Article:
$20 bil­lion rev­enue from global tourists: WEF

Financial Chronicle - - MISCELLANY - SANGEETHA G Chennai

In­dia’s travel and tourism in­dus­try has a po­ten­tial op­por­tu­nity of re­ceiv­ing $20 bil­lion ad­di­tional rev­enue from in­ter­na­tional tourists and cre­ation of one mil­lion ad­di­tional jobs if it grows in­ter­na­tional ar­rivals to 20 mil­lion, ac­cord­ing to the World Eco­nomic Fo­rum (WEF).

A white pa­per re­leased by WEF, found that In­dia has to fo­cus on its op­por­tu­ni­ties and un­der­stand its cur­rent lim­i­ta­tions to re­alise its ob­jec­tive of wel­com­ing over 15 mil­lion for­eign tourists by 2025 and be­com­ing the largest avi­a­tion mar­ket by 2030.

The coun­try cur­rently re­ceives 9 mil­lion in­ter­na­tional tourists a year.

As In­dia pre­pares to launch the In­cred­i­ble In­dia 2.0 with a bud­get of over $46 mil­lion, WEF rec­om­mends public-pri­vate co­op­er­a­tion in its ex­e­cu­tion.

Ac­cord­ing to the WEF, the coun­try has to take ad­van­tage of the un­ex­plored 600,000 vil­lages with their own cul­tures and her­itage, eco tourism and cruise tourism to cre­ate unique ex­pe­ri­ences for trav­el­ers and en­hance the per­cep­tion and re­al­ity of In­dia as a safe des­ti­na­tion by de­sign­ing and im­ple­ment­ing en­hanced se­cu­rity pro­to­cols.

It should in­te­grate the In­cred­i­ble In­dia cam­paign into a holis­tic cam­paign that in­cludes not only print, but also other chan­nels, such as dig­i­tal, so­cial, place­ment, review sites and global me­dia – and that fo­cuses on the pos­i­tives of vis­i­tor-cre­ated con­tent while ad­dress­ing the chal­lenges these vis­i­tors re­port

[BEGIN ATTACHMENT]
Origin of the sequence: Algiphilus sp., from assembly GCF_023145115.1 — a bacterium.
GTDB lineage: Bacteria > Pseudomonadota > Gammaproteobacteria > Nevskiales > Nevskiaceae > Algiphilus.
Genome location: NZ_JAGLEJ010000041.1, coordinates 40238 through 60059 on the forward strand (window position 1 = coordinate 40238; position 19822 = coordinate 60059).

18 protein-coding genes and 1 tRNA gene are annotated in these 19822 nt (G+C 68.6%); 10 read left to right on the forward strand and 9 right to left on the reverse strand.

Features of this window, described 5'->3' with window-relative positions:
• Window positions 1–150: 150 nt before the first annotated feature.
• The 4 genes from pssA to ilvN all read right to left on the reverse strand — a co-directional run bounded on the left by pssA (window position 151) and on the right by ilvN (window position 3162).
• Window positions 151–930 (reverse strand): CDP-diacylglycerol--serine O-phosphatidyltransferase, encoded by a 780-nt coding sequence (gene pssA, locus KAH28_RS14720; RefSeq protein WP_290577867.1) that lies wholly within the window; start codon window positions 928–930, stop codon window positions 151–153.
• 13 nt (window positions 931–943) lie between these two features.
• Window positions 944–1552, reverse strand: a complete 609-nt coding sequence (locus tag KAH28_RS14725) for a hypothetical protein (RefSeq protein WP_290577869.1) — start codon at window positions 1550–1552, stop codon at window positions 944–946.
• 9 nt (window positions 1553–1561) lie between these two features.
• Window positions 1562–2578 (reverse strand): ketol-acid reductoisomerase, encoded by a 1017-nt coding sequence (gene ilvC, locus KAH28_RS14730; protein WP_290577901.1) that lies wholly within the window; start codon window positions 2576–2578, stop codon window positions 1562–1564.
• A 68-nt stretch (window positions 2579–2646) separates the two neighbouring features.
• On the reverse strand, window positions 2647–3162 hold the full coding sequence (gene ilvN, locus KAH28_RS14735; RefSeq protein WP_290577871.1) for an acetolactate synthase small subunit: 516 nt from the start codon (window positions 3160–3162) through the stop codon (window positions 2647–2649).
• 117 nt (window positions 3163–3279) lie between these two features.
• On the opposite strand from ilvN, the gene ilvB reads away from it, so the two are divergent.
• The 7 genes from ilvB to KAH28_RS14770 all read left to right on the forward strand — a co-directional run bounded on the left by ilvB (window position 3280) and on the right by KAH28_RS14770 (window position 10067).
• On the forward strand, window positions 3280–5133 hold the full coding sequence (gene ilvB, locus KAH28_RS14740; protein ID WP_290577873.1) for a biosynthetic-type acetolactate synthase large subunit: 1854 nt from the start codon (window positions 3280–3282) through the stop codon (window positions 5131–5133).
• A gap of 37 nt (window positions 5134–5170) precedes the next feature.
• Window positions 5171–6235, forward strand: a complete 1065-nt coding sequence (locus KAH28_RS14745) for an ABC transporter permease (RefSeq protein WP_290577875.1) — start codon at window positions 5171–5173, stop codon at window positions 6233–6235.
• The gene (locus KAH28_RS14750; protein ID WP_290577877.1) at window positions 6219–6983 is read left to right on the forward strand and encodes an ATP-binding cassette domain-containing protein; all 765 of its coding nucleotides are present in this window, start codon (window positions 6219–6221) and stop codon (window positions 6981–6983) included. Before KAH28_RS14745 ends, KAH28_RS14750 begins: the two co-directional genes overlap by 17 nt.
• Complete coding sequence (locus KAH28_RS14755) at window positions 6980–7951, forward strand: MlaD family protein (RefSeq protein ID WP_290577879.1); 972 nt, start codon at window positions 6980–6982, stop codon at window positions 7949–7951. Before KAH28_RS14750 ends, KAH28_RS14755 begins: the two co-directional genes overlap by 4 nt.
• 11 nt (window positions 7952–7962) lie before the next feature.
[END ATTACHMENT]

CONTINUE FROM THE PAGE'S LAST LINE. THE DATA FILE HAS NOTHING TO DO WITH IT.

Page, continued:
The tourism sec­tor should in­vest in both phys­i­cal and dig­i­tal in­fra­struc­ture de­vel­op­ment to con­front the is­sue of last mile con­nec­tiv­ity, hazardous road travel and the lack of af­ford­able ho­tels ham­per­ing in­ter­na­tional trav­ellers’ ex­pe­ri­ences, while el­e­vated taxes hin­der the in­dus­try’s prof­itabil­ity. The WEF rec­om­mended that the labour force avail­able in In­dia pro­vide a qual­ity prod­uct to tourists by train­ing skilled and un­skilled work­ers in the hos­pi­tal­ity in­dus­try through both public and pri­vate pro­grammes. The in­dus­try sup­ported 40.3 mil­lion jobs in 2016 and ac­counted for 9.3 per cent of the coun­try’s to­tal jobs.

“The in­dus­try is peo­ple fo­cused and the qual­ity of its peo­ple de­fines the value of the prod­uct. Hence the need to train and ed­u­cate staff is acute here. The in­dus­try has the power to cre­ate jobs across the econ­omy – at var­i­ous skill lev­els- and for the marginalised sec­tors of the so­ci­ety such a young peo­ple and women and in ar­eas where other op­por­tu­ni­ties are scarce,” Aditi Bal­bir, founder and CEO of V Re­sorts and one of the key con­trib­u­tors to the WEF re­port said. The WEF white pa­per also rec­om­mends a pro­posal to cre­ate a Tourism Board.

Cur­rently, In­dia’s travel and tourism in­dus­try is frag­mented and lacks a uni­fied public-pri­vate body to rep­re­sent the in­dus­try.

This board could sup­port en­hanc­ing in­dus­try co­or­di­na­tion, public-pri­vate sec­tor ini­tia­tives and en­act­ing change through pol­icy rec­om­men­da­tions.

Ac­cord­ing to Travel and Tourism Com­pet­i­tive­ness Re­port 2017, In­dia reached 40th po­si­tion com­pared to 65th in 2013.

Ac­cord­ing to the WEF, the coun­try has to take ad­van­tage of the un­ex­plored 600,000 vil­lages with their own cul­tures and her­itage, eco tourism and cruise tourism

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